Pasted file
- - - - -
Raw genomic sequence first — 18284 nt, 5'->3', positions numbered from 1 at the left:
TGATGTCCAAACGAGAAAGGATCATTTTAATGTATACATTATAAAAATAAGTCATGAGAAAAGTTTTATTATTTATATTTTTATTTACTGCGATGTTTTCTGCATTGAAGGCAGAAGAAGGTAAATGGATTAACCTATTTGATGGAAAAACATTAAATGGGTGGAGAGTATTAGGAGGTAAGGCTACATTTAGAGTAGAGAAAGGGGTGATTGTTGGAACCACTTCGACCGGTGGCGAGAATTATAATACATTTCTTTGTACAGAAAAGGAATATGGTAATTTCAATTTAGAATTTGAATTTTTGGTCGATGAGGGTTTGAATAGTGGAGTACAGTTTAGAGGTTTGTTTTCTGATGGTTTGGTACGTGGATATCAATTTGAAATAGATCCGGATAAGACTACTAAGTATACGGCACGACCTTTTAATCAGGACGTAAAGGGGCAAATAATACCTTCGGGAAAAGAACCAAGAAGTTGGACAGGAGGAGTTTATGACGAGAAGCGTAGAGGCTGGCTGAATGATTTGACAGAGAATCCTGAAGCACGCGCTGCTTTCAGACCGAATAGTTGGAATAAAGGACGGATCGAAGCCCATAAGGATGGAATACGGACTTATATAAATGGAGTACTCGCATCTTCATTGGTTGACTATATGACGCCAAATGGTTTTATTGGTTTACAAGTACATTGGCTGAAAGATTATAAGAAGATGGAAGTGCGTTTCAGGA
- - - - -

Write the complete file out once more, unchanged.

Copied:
Raw genomic sequence first — 18284 nt, 5'->3', positions numbered from 1 at the left:
TGATGTCCAAACGAGAAAGGATCATTTTAATGTATACATTATAAAAATAAGTCATGAGAAAAGTTTTATTATTTATATTTTTATTTACTGCGATGTTTTCTGCATTGAAGGCAGAAGAAGGTAAATGGATTAACCTATTTGATGGAAAAACATTAAATGGGTGGAGAGTATTAGGAGGTAAGGCTACATTTAGAGTAGAGAAAGGGGTGATTGTTGGAACCACTTCGACCGGTGGCGAGAATTATAATACATTTCTTTGTACAGAAAAGGAATATGGTAATTTCAATTTAGAATTTGAATTTTTGGTCGATGAGGGTTTGAATAGTGGAGTACAGTTTAGAGGTTTGTTTTCTGATGGTTTGGTACGTGGATATCAATTTGAAATAGATCCGGATAAGACTACTAAGTATACGGCACGACCTTTTAATCAGGACGTAAAGGGGCAAATAATACCTTCGGGAAAAGAACCAAGAAGTTGGACAGGAGGAGTTTATGACGAGAAGCGTAGAGGCTGGCTGAATGATTTGACAGAGAATCCTGAAGCACGCGCTGCTTTCAGACCGAATAGTTGGAATAAAGGACGGATCGAAGCCCATAAGGATGGAATACGGACTTATATAAATGGAGTACTCGCATCTTCATTGGTTGACTATATGACGCCAAATGGTTTTATTGGTTTACAAGTACATTGGCTGAAAGATTATAAGAAGATGGAAGTGCGTTTCAGGA